Question...

How does the memory research of Elizabeth Loftus on eyewitness testimony affect the credibility of NT documents?


[Created 6/22/97] [Note: May 7, 2002--see also the piece on nonconscious memory influences on miracle stories, at mq9.html]
Someone recently sent me this comment from one of the discussion streams on the net:
Evangelical apologists like McDowell are notorious for assuming that eyewitness reports -- esp. those allegedly found in the New Testament -- must either be truthful or based upon lies. Yet anyone familiar with ongoing, experimental research in psychology on the nature of eyewitness testimony knows that an honest observer can be sincerely wrong. Reflecting on a case in which a Catholic priest had been falsely convicted of armed robbery on the basis of eyewitness testimony -- only later to be acquitted thanks to a confession by the actual criminal -- renown psychologist Elizabeth Loftus writes, "Implicit in the acceptance of this testimony as solid evidence is the assumption that the human mind is a precise recorder and storer of events. Unfortunately it is not.... To be mistaken about details is not the result of a bad memory, but of the normal functioning of human memory. As we have seen, human remembering does not work like a videotape recorder or a movie camera." As D.F. Hall points out, "[N]ew, misleading information is not only added to memory, it actually alters the content of what the subject is able to remember." The upshot is that even honest eyewitnesses who try to be objective may in fact remember misinformation.

The results of experimental research on the nature of eyewitness testimony are especially important when considering the more extravagant empirical claims of the New Testament, yet McDowell makes things easy for himself by assuming that eyewitness testimony should be taken at face value. Factors like the retention interval (how much time was there between the incident and the witness' recollection of that incident?), focus (what captured the attention of the witness?), and especially post-event information (what post-event information could have supplemented the witness' memory?) and unconscious transference (confusing a person seen in one situation with a person actually seen in another situation) are, so far as I know, never addressed by McDowell in any of his writings; yet these are precisely the issues which he needs to deal with if we are to accept as factual the 'eyewitness reports' given in the New Testament and elsewhere.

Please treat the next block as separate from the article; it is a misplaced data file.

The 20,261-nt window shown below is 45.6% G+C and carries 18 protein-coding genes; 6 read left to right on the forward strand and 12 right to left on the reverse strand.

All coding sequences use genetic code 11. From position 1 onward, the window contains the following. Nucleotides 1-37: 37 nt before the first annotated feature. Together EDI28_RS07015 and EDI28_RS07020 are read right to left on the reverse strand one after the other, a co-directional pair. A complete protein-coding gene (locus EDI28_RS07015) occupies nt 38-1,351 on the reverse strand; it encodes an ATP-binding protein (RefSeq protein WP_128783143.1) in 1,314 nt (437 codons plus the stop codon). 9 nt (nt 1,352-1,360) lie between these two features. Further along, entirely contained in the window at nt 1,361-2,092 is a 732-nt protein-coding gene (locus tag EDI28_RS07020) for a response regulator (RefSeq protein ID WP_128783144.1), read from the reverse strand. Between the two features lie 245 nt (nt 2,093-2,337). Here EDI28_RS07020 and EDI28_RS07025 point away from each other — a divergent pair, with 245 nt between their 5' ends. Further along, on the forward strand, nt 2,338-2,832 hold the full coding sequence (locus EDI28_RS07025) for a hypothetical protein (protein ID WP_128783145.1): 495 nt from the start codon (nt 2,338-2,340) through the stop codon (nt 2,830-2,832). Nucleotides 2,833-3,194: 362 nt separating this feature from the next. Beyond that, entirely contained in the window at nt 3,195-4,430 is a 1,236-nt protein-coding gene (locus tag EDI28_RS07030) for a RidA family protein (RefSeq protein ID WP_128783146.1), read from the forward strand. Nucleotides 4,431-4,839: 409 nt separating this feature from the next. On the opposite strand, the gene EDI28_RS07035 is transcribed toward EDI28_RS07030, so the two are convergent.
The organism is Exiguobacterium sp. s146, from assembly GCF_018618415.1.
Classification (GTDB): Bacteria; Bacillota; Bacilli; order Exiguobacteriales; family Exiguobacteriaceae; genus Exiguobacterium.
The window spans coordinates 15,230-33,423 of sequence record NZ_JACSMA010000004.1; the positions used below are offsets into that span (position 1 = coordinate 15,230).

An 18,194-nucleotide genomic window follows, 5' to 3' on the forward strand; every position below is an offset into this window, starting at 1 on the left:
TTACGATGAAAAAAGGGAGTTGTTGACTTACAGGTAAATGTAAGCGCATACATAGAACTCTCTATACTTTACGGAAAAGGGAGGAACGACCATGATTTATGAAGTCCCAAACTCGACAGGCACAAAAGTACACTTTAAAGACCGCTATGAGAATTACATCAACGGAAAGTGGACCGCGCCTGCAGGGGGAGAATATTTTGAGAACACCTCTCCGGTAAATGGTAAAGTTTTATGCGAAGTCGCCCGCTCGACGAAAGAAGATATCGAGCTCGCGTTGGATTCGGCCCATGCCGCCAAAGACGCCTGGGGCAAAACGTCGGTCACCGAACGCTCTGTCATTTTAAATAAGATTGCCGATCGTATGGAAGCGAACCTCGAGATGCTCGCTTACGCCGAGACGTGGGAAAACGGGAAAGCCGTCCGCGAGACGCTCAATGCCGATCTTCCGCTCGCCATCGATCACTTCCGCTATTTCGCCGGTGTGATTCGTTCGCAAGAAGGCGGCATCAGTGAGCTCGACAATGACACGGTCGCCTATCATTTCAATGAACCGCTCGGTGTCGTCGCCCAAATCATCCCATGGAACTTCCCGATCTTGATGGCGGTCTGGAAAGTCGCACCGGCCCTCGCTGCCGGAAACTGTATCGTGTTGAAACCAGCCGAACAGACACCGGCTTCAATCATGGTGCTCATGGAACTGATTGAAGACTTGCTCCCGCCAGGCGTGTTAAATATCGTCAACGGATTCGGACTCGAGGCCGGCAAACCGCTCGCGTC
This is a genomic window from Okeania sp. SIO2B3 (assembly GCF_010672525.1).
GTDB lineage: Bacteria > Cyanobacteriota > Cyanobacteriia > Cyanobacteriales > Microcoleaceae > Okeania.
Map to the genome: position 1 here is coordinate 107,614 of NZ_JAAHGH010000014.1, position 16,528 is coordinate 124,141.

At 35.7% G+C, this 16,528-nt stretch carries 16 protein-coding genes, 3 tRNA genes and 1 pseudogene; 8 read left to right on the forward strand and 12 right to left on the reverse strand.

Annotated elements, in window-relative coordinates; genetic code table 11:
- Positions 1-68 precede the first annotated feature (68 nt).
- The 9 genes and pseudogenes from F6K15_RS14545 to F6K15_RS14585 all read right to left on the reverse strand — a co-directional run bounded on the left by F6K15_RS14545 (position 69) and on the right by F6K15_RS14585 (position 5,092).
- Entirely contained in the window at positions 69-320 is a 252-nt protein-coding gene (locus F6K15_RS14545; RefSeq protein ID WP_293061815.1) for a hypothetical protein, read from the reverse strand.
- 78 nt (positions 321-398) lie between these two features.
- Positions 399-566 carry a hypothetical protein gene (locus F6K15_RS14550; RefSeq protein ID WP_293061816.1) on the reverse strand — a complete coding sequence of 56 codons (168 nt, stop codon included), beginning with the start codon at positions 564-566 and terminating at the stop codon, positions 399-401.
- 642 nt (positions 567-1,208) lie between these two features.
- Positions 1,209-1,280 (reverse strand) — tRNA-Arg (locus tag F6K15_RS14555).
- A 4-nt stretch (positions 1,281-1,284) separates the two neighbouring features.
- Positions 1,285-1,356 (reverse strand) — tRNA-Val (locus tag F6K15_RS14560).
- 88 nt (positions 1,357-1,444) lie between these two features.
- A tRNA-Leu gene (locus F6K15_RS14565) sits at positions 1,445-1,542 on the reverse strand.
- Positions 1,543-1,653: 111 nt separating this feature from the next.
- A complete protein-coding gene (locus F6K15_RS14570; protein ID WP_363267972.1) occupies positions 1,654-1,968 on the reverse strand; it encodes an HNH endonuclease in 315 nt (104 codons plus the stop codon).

I am not sure what in these paragraphs is 'new news' to anyone, nor how relevant Loftus' work is to the NT reliability issue, but the issue has certainly come up a bit recently...so let's have a look.

My approach here is to:

Throughout the piece I will try to apply this to the gospel accounts (without being TOO detailed and extensive!), to assess relevance to the question at hand--"to what extent is the credibility of the NT modified by these studies?"
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I have to conclude, on the basis of my study, that it is simply incorrect (or perhaps better, "misguided") to use Loftus' research as a reason to reduce the credibility of the NT documents...In fact, if it is relevant AT ALL, then it tends rather to enhance that credibility.

 [Author's note: This book is somewhat dated at this point. I have a more recent and complete summary book on order--Mistaken Identification: The Eyewitness, Psychology, and the Law, by Cutler and Penrod (Cambridge UP:1995). If it contains any additional or more relevant data, I will update this piece at my earliest opportunity.]


The Christian ThinkTank...[http://www.Christian-thinktank.com] (Reference Abbreviations)